Pushing into new territory at a different edge of the frontier are people like Wendy Till, who are creating wholly new occupations in Australia. Till is, as far as she knows, the only person in Australia presently completing a Veterinary Social Worker qualification.

“Of all the people I have spoken to since discovering this course, NOBODY has heard of it here!” says Till

The qualification itself is not offered by an Australian institution yet. Instead, Till is completing her Certificate of Veterinary Social Work course through the University of Tennessee in the USA.

The essence of veterinary social work is the human-animal bond, encompassing animal-related grief and bereavement, the link between human and animal violence, compassion fatigue and animal-assisted intervention.

Till’s motivations began when she started a veterinary science degree and found aspects of veterinary life that were ethically challenging. Till says, “These experiences were distressing but I had nowhere to unpack my feelings, and therefore I decided to leave the degree.”

Till subsequently trained as a social worker before eventually discovering the University of Tennessee certification, which united the key threads of her work life and passion.

Till says, “Having followed my former classmates’ journeys through their careers and watching a substantial proportion leave the profession due to compassion fatigue, the high level of stress and various ethical challenges, I became interested in the mental health of those practicing in this field. When I discovered there was a certificate that merged my two interests, I investigated the course and decided to enrol.”

And then there are the individually-driven support groups. Love Your Vet Love Your Pet, headed by psychologist Dr Nadine Hamilton, is focused on “raising awareness of veterinary wellbeing, reduce stigma in seeking help and providing support to veterinary professionals.”

Judy Gillespie, who is neither a veterinary services nor a mental health care professional, decided to establish her own community after exposure to the industry via a veterinarian friend. The result is Vetanswers, an online place for industry professionals to connect and seek help for any problems they might need answers to.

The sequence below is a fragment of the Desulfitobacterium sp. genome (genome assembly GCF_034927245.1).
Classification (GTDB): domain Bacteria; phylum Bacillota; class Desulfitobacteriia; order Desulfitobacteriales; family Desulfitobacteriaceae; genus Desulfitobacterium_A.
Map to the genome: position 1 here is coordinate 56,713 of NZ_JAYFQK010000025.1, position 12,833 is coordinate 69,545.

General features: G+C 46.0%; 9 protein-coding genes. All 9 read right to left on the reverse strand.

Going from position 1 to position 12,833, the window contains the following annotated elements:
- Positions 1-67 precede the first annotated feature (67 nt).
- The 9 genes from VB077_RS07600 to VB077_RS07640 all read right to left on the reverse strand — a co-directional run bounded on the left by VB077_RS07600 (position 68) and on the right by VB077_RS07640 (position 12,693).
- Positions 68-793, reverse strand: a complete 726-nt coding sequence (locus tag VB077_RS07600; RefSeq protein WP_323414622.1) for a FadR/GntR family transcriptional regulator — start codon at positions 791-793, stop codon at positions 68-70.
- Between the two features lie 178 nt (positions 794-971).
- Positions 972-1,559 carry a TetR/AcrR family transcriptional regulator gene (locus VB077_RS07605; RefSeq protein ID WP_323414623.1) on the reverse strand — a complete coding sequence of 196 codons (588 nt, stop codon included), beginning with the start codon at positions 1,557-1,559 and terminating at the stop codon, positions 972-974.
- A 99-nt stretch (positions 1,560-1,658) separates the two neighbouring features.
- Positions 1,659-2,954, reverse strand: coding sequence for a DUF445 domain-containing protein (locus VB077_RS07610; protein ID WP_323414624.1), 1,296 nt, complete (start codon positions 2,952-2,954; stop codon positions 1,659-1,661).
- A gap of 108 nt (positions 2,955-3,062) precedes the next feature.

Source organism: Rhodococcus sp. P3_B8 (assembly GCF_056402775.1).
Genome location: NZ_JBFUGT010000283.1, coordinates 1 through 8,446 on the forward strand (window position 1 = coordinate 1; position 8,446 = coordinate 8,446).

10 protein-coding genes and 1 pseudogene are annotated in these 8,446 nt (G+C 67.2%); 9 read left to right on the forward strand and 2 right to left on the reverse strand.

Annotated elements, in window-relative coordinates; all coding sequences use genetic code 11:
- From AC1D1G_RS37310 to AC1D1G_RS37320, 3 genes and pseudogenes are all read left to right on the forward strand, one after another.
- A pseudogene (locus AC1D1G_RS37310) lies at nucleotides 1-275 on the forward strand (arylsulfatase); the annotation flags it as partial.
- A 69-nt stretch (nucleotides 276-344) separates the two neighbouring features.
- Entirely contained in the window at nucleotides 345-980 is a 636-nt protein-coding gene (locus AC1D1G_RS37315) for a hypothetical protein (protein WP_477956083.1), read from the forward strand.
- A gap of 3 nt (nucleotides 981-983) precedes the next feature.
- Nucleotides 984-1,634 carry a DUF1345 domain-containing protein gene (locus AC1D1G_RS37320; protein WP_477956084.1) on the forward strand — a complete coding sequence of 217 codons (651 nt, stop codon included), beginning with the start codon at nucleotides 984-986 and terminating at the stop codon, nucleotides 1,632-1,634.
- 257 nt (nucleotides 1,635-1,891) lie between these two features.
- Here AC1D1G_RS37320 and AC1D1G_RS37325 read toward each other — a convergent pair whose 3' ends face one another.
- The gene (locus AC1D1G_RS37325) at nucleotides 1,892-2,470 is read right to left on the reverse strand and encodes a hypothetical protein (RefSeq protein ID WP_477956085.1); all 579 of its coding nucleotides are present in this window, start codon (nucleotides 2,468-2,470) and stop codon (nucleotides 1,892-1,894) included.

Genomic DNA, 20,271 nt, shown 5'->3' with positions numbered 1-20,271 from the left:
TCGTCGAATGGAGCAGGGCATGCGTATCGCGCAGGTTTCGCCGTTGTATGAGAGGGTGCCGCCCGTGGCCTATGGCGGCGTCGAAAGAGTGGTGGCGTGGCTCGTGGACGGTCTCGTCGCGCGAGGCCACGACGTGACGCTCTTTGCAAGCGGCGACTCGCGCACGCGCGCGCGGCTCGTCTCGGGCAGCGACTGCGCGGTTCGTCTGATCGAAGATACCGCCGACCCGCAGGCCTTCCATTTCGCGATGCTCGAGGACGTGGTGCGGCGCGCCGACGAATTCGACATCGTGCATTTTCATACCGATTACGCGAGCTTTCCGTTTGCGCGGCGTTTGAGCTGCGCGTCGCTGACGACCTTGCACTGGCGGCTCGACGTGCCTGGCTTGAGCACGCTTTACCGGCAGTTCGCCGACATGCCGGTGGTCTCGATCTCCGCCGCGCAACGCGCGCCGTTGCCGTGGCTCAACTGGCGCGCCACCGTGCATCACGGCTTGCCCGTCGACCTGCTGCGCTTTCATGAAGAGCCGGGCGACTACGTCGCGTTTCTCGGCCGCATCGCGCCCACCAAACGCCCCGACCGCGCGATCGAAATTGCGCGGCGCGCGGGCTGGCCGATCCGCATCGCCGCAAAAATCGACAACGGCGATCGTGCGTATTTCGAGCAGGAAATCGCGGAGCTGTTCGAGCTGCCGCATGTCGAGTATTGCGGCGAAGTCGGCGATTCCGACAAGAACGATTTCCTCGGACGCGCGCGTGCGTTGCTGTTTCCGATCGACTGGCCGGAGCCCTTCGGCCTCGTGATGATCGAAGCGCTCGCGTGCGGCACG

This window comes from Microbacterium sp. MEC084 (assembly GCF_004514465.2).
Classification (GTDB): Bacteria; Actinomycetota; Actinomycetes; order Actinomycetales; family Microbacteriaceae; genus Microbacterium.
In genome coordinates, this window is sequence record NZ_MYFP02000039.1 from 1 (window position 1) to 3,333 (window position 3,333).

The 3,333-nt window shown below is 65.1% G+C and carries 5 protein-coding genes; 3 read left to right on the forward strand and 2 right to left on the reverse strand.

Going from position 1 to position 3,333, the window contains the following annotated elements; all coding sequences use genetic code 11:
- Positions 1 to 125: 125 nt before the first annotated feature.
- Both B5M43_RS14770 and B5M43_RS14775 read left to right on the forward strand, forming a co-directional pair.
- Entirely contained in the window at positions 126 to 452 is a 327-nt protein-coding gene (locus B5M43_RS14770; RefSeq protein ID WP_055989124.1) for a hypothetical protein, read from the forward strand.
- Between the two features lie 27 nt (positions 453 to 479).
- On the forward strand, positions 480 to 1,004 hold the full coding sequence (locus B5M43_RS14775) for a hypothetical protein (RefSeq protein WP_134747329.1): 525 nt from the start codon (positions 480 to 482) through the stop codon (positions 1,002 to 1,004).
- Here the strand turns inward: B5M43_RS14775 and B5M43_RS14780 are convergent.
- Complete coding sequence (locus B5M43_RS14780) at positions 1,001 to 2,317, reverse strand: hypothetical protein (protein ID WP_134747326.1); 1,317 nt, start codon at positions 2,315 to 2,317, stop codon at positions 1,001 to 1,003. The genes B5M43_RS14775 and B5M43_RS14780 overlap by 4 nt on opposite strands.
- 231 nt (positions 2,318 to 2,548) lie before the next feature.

Lifeline (131 114)

MensLine (1300 789 978)

beyondblue (1300 224 636)

SuicideLine (1300 651 251)

Kids Helpline (1800 551 800)

SANE Australia (1800 187 263)

Emergency Services (000)


Head Nurse Stephanie Robertson (left), Dr Grace Butler (middle) and Dr Jessica Winsall. There is plenty of laughter at Brundine. On the good days, it keeps the workplace upbeat. In the wake of a difficult day, it's almost a form of therapy. 12 April 2018

Dr Louise Grey (right) gives advice to Dr Grace Butler about suturing a fairly long incision. Butler, a new graduate in her first vet job, is performing her first major surgery: debridement of nectrotic tissue from a cat after a dog bite. 24 January 2018

Nurse Maree Watt (left), Dr Grace Butler (middle) and Nurse Chelsea Rose. Watt has just returned from a shopping trip to the supermarket to buy the non-medical consumables that are also required to keep a practice functioning. 19 February 2018



Click here to visit the 'So Many Other Things..' Blog Category to read more in the series

About Michael - in his words...


I make long-form photographic essays that are faithful to my subjects and their stories.

I have spent a decade in the USA, Peru, Cuba, and Australia, covering stories about people whose lives I can't not be interested in.

Most recently, I completed a photographic documentary about the reality of veterinary practice, called SO MANY OTHER THINGS. It was shot over a year and released on September 24, 2018.

Previously, I spent from 2012 to 2015 documenting music and friendship in an Australian metal band, FRANKENBOK. 

Other stories I've photographed over the last 10 years can be found in my Archive.

Contact Michael via: Website -  So Many Other Things